Two sides of humanity shown in “Zaytoun”

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Strand Releasing/Courtesy

“Zaytoun” is a well-made film that tells the touching story of two people who learn to find commonality and camaraderie in a situation that had first forced them to hate. The film, made in Israel, is adapted from a screenplay written by Palestinian-American Nader Rizq and directed by Israeli Eran Riklis. Frank about the harsh behavior and suffering engendered by war, the film begins with scenes of Beirut as tension and violence are on the rise before the First Lebanon War. When Israeli fighter pilot Yoni’s plane is shot down, he is captured by PLO militants who have been running a military training camp for recruited youth. When Fahed, a young boy at the camp, seems to have miraculously “shot down” Yoni’s plane, he becomes involved with watching over the new prisoner. Elated at the chance to avenge his father’s recent death in an air raid, Fahed shoots the Israeli prisoner in his cell, wounding him. However, when he realizes that Yoni is his chance to get back to the legendary “Falastin,” Fahed makes a deal with the so-detested prisoner to get them back to the land they each long for.

On their journey to the border, the two begin to understand each other as more than just antagonists; they symbolically split a piece of gum as they come to realize forgiveness and compromise, and ultimately make a journey together to the old house of Fahed’s family, where Fahed plants his father’s beloved olive tree (“zaytoun” in Arabic) on the land.

Although slightly overdramatized, somewhat unrealistic and lacking in substantial discussion about the plot’s larger context, the meaning of the film is not diminished. In fact, these attributes are the film’s strongest assets: because “Zaytoun” focuses on the interpersonal aspect of Yoni and Fahed’s story to the exclusion of substantive contextual detail, the film is relatively non-judgmental about the larger conflict in which the story is set — uncommon in artistic production on this subject. In fact, the film’s limited scope leads not only to a more profound narrative impact, but also a fairer depiction of the story’s setting as one in which there are two sides of humanity and suffering.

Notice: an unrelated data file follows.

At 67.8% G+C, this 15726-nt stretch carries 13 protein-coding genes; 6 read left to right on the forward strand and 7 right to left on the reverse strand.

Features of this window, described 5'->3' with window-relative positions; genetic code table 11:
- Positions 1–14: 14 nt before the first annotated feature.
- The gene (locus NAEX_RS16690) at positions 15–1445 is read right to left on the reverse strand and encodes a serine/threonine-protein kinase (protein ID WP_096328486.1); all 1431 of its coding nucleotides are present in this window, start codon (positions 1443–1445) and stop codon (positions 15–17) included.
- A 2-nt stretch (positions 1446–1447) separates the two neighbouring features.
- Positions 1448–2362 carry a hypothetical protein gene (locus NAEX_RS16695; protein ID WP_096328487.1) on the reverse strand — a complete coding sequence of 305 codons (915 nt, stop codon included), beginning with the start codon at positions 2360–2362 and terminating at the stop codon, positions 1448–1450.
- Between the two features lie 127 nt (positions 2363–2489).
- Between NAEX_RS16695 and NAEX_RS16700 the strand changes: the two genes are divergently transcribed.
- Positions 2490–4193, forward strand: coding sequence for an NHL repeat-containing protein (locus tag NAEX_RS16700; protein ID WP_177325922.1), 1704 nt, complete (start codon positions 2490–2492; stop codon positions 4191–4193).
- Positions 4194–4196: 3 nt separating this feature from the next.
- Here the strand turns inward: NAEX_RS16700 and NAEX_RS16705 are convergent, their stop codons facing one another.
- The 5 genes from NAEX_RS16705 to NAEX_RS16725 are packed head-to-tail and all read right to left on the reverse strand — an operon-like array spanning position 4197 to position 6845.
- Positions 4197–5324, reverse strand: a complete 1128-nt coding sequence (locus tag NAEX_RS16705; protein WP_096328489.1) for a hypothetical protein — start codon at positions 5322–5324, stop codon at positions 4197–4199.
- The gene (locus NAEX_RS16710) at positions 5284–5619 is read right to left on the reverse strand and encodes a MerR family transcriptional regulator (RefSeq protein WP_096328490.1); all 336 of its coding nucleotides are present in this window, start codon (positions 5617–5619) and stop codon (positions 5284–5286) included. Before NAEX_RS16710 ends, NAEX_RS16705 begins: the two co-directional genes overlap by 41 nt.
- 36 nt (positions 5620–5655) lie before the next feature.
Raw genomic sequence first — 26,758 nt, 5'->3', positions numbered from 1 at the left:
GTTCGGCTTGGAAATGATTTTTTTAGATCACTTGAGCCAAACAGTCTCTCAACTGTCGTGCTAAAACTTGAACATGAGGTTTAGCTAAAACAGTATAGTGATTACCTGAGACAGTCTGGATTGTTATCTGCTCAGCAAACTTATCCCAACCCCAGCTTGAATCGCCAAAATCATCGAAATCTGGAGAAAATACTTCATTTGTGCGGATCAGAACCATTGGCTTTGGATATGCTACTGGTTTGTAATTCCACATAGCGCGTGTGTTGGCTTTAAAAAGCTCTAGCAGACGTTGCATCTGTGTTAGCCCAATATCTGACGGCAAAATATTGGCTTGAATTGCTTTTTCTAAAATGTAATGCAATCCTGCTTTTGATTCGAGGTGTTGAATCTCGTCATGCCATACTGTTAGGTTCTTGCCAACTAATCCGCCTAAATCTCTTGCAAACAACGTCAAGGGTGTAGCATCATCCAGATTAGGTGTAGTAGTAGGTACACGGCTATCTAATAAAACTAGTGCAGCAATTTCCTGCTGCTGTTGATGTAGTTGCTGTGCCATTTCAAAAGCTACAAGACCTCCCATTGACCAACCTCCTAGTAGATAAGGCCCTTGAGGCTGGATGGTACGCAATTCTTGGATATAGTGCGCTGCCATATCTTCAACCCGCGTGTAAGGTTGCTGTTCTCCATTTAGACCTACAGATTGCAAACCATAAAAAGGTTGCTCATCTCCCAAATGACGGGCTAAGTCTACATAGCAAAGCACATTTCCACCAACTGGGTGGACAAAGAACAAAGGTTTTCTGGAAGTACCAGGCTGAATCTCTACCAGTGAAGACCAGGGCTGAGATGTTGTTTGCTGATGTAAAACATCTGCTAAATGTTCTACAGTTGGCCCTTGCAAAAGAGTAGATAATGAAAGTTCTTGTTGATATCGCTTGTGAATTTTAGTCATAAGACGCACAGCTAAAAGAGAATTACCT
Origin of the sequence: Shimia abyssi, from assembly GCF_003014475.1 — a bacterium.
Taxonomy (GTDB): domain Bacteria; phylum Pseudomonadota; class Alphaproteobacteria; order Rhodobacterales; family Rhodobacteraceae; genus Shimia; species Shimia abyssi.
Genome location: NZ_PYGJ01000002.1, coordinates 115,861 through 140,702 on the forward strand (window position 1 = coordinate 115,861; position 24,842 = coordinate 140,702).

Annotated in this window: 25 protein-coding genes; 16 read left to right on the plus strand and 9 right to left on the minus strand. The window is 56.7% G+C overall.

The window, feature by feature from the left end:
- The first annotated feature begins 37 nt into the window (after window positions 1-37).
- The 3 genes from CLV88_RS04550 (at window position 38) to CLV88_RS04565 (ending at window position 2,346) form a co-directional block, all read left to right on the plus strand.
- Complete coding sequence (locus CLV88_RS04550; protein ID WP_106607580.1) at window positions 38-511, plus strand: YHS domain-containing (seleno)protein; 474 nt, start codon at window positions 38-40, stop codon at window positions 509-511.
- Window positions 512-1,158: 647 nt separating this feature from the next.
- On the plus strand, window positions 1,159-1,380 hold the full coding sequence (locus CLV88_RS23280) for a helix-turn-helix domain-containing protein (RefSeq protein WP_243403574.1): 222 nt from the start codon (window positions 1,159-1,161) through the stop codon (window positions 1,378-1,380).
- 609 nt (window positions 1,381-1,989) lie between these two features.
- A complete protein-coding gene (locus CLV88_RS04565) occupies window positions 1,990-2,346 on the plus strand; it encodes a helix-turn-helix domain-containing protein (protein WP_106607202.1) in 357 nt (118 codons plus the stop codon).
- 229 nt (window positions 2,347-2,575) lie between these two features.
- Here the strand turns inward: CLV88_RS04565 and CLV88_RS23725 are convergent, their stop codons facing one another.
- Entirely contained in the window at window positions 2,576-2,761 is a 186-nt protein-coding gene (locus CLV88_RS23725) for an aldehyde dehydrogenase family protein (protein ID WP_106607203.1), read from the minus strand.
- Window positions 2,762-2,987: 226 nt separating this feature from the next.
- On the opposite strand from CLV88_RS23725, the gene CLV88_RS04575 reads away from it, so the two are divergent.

In all, the film communicates a tender and nuanced human experience that emphasizes innate humanity and the ability of people to overcome learned hate as they realize it is possible to forgive, compromise, and move forward. Beyond this, it also makes a fundamental point about the connection of different people to the same land, namely, that whether it be an immediate history — as to a family’s old house — or an ancient and fundamental one, each has his connection to the land and a love and desire for “home.” And on that front, both Yoni and Fahed are fellows with a common love for the same land and an equal desire to plant roots there. The fact that they manage it together makes the story of “Zaytoun” even more poignant.

 

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